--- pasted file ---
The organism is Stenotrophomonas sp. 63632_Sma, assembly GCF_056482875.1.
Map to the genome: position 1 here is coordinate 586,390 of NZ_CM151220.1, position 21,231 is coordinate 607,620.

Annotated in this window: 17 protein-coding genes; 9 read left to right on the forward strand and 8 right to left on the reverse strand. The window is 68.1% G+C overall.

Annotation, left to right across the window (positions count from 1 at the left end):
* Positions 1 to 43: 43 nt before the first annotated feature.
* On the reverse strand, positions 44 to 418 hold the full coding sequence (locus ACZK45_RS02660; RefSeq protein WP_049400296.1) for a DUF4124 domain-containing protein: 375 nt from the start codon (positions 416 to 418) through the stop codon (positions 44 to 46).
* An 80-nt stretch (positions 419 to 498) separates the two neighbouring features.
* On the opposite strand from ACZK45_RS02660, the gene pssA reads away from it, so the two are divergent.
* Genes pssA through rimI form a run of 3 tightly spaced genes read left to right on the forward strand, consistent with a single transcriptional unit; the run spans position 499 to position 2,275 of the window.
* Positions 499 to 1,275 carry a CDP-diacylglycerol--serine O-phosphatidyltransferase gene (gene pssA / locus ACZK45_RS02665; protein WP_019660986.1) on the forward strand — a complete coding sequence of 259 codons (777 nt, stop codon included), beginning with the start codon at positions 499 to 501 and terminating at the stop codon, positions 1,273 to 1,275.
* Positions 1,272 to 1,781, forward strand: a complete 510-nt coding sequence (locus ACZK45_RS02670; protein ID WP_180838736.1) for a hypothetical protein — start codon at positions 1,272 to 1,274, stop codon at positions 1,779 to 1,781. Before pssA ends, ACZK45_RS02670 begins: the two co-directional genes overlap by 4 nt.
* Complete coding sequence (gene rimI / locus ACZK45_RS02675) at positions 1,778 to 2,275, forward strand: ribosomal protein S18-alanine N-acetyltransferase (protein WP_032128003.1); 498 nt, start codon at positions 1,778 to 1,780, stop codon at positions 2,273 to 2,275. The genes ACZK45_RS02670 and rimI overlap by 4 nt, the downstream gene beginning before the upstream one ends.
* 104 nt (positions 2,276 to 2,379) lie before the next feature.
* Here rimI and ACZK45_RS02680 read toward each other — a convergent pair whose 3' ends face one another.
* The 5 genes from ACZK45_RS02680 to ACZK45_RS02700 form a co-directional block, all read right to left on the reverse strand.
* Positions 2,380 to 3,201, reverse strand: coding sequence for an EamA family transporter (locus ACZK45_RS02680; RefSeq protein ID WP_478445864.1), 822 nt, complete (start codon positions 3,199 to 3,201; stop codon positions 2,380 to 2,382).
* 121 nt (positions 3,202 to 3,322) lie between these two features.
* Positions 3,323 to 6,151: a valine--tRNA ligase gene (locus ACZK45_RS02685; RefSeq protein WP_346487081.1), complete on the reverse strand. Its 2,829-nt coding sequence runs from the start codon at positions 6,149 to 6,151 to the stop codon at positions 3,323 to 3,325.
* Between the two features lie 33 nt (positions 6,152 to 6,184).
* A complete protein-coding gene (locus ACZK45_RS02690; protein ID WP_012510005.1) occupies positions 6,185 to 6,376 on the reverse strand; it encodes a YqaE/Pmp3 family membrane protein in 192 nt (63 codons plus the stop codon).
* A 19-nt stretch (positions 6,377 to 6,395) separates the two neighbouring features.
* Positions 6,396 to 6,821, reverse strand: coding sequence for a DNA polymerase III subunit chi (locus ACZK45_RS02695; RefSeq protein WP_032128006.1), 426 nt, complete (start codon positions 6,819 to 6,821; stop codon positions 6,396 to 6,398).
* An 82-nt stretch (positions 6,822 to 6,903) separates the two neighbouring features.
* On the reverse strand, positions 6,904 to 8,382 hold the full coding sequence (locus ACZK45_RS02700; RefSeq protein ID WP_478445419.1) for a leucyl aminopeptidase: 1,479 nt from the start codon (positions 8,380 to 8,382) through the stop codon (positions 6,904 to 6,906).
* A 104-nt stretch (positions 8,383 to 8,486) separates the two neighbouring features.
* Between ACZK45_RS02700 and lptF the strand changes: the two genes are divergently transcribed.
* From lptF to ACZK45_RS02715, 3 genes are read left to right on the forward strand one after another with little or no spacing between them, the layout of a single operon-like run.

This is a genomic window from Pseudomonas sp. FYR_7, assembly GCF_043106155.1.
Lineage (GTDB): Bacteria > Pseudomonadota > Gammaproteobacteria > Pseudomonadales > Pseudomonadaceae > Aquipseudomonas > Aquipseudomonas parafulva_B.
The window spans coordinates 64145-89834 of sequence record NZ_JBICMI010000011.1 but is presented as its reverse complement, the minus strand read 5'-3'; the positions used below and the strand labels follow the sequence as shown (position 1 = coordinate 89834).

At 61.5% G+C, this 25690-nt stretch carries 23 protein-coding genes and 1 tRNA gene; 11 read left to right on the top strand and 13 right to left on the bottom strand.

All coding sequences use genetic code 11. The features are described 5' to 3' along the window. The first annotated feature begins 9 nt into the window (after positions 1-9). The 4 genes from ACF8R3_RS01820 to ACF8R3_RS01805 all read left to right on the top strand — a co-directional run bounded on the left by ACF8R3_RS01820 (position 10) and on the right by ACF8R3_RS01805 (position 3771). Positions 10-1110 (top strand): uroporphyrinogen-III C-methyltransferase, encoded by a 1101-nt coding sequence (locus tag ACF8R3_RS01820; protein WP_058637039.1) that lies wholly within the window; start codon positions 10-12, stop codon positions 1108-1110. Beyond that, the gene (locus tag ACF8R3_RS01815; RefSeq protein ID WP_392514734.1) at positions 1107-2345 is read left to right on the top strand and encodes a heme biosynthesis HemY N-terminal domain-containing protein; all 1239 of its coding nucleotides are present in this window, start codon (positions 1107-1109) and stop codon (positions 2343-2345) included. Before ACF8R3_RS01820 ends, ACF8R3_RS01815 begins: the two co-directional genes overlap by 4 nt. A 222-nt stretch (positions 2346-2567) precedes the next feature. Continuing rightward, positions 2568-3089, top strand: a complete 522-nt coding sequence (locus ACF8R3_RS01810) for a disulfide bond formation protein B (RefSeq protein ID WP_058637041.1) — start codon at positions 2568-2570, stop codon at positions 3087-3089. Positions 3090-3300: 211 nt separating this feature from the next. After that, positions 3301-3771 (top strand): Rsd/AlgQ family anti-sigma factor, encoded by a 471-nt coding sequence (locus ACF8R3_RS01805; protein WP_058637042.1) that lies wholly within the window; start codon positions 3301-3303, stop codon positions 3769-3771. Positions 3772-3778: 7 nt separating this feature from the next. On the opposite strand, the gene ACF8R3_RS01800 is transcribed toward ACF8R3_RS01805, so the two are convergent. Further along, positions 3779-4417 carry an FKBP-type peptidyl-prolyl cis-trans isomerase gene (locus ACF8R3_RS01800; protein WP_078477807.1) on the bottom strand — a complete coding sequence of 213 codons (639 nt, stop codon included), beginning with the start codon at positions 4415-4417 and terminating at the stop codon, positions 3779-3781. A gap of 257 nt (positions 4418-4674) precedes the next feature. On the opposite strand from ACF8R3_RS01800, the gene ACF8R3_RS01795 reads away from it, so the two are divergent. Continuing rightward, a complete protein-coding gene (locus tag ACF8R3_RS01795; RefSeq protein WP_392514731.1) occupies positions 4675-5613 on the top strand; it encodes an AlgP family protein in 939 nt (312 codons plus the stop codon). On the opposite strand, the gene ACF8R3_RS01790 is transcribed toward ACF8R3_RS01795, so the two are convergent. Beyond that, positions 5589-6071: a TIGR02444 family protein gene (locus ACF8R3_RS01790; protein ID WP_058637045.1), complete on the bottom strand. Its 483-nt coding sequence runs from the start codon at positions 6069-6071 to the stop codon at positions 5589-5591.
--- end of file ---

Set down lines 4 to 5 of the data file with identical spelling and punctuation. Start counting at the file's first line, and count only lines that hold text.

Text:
Annotation, left to right across the window (positions count from 1 at the left end):
* Positions 1 to 43: 43 nt before the first annotated feature.